Online bidders come out for virtual on-the-farm Minnesota auction.
There’s never an easy time to decide when to liquidate your farming operation. But for Jay Klemmensen the timing required extra consideration.
With his on-the-farm auction in Blooming Prairie, Minnesota, suddenly happening right in the midst of a global pandemic and economic shutdown, it was only natural for Jay to have second thoughts about the timing of the event (April 4).
“To be honest, I called (Ritchie Bros.) two weeks before the auction and asked if I had an option to cancel given the current situation,” said Jay. “But for the most part everything worked out just fine. A few pieces were tougher because of the virus situation. But all-and-all very successful. I would recommend it to everybody.”
Going all-in online
For the safety of customers and employees, Ritchie Bros. made the decision in March to make the sale online only through a Timed Auction operation. This meant no live auctioneer or bidders onsite at the farm on auction day – everything would happen online using photographs and industry-leading technology.
“Initially, I was skeptical about being online only,” said Jay. “The only thing that scared me was the larger items. The Ritchie team put my fears to rest, though, and assured me that we were doing the right thing.
Nearly 1,300 registered bidders showed up online to compete for the 51 lots available, and nearly 20% of the equipment sold to out-of-state buyers. It followed a trend of other recent on-the-farm auctions showing surging online participation. Just days before Jay’s sale, an on-the-farm retirement sale in Taber, Alberta, attracted more than 3,500 people online, setting a new company record for ag auction participation.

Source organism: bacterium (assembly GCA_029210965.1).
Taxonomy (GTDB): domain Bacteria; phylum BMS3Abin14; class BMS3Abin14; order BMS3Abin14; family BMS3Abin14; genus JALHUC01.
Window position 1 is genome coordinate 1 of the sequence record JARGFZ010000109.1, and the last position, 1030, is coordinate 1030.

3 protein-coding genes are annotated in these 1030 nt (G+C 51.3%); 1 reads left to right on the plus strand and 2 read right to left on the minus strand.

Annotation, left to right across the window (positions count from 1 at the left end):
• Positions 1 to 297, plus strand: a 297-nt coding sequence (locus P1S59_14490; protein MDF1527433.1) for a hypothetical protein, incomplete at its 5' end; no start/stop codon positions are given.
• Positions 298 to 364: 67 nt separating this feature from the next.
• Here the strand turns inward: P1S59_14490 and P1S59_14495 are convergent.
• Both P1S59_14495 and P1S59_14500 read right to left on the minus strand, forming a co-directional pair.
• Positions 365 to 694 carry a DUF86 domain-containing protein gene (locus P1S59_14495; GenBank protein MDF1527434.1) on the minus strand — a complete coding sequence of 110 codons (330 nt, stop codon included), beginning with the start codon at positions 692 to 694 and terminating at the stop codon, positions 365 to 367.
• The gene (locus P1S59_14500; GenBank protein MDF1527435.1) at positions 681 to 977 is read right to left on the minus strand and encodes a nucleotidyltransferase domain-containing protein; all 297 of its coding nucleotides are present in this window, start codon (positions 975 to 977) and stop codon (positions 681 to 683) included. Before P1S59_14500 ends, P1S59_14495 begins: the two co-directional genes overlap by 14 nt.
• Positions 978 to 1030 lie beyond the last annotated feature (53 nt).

“Ritchie Bros. is the perfect place for an online auction,” enthused Jay. “Given the large territory Ritchie Bros. covers and its huge database of customers, the smaller, more local auction sites just can’t provide that kind of buyer audience.”
Some highlights from the auction include a 2008 New Holland CR9060 4x4, a 1998 Case IH 9370, and a 2010 New Holland T5070.
Next Steps for Jay
Jay is not set for retirement. In fact, quite the opposite. He exited the farming business to focus on his four other businesses. There’s plenty more work to be done in Jay’s future.
“I contemplated exiting farming for a couple of years. Growing up on a family farm, I’ve been involved my whole life, so it was a very difficult decision. But Ritchie Bros. made it easy once we came to that decision.
“We were very fortunate with the team I had to work with. They put a ton of time and effort in, and I was absolutely thrilled. Between Marcy, Bob and Adam, they were phenomenal to work with. I have zero complaints.”
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